That is particularly true about the bad habit of taking shortcuts. Sadly, most of our leaders have got so used to taking them that every decision is based on such practices and the country’s moral fibre is close to snapping as a result.
In announcing that permanent secretaries in 11 ministries will be changed, Prime Minister Nahas Angula named the move a “reassignment, redeployment and realignment of key accounting officers/permanent secretaries”.
The rest of civilisation called the spade a spade – a reshuffle. For that’s really what it is. The move was apparently aimed at coaxing the permanent secretaries into new thinking and fresh action.
But as the word reshuffle suggests, the government’s decision is nothing short of a wild and hopeful gamble to stimulate damp wood to stoke the fire of ‘efficient and effective service delivery’. It should be viewed in the gambling sense of shuffling cards at a casino or a shebeen poker table.
President Hifikepunye Pohamba, Prime Minister Nahas Angula and their Cabinet colleagues have decided to reshuffle the permanent secretaries, hoping they will deal themselves a winning hand.
Surprise, surprise! You have used a limited number of cards, and with the same non-performing and shady faces on the cards the outcome is most likely to be the same – poor cards equal a losing hand.
It is not the first time that the Swapo-led government used “reassignment, redeployment and realignment” [the belief that any comrade is great at any job] to carry out the massive and complicated bureaucratic tasks of the State. It is a habit that was entrenched during the liberation struggle, especially in the comfort zones of donor-funded refugee camps.
Last week, the secretary general of the African National Congress, Gwede Mantashe, admitted that the mess the ANC was facing in South Africa was partly of its own making. He identified the culture of “redeploying” struggle cadres into positions they are ill-qualified to occupy as key to the poor running of the state. He went as far as to suggest that they took people “from the bush” and put them in charge hoping they’d succeed.
The sooner Swapo comes to the same realisation as the ANC, the better the ruling party’s chances of staying in power much longer and the less likely that Namibia descends into the chaos that beset many African countries after the masses have become tired of their liberators’ excuses and lies for failing to deliver.
Instead of “reshuffling” permanent secretaries, the politicians must go back to basics and examine whether the structures work, not just for the ruling party, but more crucially so for the voters.
As it is, the permanent secretaries are an autonomous bunch who can afford to ignore their political masters. For instance within a ministry, the permanent secretary is not administratively accountable to the minister but to the Secretary to Cabinet, first and foremost, and then to the Prime Minister and the President.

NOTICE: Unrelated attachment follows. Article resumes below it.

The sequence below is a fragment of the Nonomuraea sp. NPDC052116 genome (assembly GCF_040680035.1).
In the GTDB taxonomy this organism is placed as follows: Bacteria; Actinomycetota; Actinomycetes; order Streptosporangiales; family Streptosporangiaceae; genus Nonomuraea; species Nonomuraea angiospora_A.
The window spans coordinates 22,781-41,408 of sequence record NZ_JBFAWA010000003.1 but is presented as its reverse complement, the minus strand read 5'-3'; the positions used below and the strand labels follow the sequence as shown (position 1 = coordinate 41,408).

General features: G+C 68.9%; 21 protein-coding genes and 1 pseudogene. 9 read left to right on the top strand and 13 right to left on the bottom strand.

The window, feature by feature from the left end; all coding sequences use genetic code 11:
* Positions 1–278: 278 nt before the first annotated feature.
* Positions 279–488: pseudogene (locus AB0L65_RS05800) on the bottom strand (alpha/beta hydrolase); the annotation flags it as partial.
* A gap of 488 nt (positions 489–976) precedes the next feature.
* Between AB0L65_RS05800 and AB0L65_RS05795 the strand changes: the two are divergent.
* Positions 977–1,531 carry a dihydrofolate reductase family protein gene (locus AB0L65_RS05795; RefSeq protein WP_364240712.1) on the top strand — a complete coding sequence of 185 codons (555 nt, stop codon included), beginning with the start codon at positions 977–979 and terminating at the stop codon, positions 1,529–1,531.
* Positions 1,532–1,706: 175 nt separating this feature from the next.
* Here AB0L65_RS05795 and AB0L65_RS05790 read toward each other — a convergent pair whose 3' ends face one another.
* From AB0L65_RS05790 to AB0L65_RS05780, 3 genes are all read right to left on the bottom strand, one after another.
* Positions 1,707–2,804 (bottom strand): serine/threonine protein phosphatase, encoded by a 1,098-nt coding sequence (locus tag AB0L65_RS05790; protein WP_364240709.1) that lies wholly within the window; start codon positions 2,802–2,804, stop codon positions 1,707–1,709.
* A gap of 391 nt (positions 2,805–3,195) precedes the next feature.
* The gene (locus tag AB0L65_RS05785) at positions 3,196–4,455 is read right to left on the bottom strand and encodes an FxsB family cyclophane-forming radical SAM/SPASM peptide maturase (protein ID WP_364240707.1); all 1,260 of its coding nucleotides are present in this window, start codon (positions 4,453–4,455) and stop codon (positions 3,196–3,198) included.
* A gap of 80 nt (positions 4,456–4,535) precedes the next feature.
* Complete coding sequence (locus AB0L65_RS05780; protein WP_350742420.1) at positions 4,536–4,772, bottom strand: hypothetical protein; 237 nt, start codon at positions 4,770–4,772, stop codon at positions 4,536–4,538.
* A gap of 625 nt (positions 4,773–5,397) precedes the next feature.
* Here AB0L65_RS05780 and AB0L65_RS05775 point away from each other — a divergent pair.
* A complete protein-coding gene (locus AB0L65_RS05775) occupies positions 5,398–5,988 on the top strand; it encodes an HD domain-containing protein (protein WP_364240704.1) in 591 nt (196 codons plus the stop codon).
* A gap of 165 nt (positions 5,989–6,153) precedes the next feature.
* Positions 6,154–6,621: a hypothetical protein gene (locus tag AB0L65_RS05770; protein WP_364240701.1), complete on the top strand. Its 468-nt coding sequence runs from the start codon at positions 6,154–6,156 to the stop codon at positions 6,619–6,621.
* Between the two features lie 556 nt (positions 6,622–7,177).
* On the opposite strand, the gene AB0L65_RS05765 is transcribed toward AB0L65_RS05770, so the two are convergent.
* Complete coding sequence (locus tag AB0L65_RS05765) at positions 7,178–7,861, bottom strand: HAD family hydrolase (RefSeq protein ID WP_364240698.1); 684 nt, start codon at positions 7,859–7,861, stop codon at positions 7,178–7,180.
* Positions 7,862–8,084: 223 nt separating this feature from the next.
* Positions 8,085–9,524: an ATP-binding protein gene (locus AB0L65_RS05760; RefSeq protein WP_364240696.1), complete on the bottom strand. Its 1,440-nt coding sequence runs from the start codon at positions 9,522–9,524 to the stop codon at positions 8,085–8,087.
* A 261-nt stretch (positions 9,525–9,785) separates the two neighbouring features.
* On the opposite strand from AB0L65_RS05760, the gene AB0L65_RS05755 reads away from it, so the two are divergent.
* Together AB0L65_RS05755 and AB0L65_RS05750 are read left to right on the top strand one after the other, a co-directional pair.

So why would permanent secretaries care much about ministers’ instructions seeing that ministers can’t fire them for incompetence and other transgressions; actions that can be effected easier in any non-government organisation or a business?
As it is the Office of the Prime Minister with the Public Service Commission supposedly has performance agreements with the PSes. But how will the Prime Minister hold a permanent secretary to those agreements when they are so far removed from the day-to-day functions of the individual whose work must be monitored.
Small wonder then that across the government, ministers and PSes in the same ministry are often at loggerheads. They can afford to fight with one another because each reports to a different master. When it comes to power games (which are normal in any organisation) a minister and a permanent secretary in the ministry have no incentive to work together.
If a minister had the power to appoint (and also fire) the permanent secretary, there will be better cohesion and both can equally shoulder the blame rather than is the case with the current situation of one pointing the finger at the other.
Call the latest exercise all the names you want – reassignment, redeployment, realignment, reshuffle – the changes will not stimulate “effective and efficient service delivery”. Management skills and industry knowledge cannot be substituted by blind loyalty to the party.
Swapo leaders need to think long term. By continuing on the same path the party will only dig itself into a deep grave, because when the masses eventually tire, Namibians will take many years to trust and take back their erstwhile liberators. Ask Kenneth Kaunda and his UNIP party in Zambia or ask former ruling parties all over the world.
You can’t win at gambling by reshuffling yet constantly dealing yourself a bad hand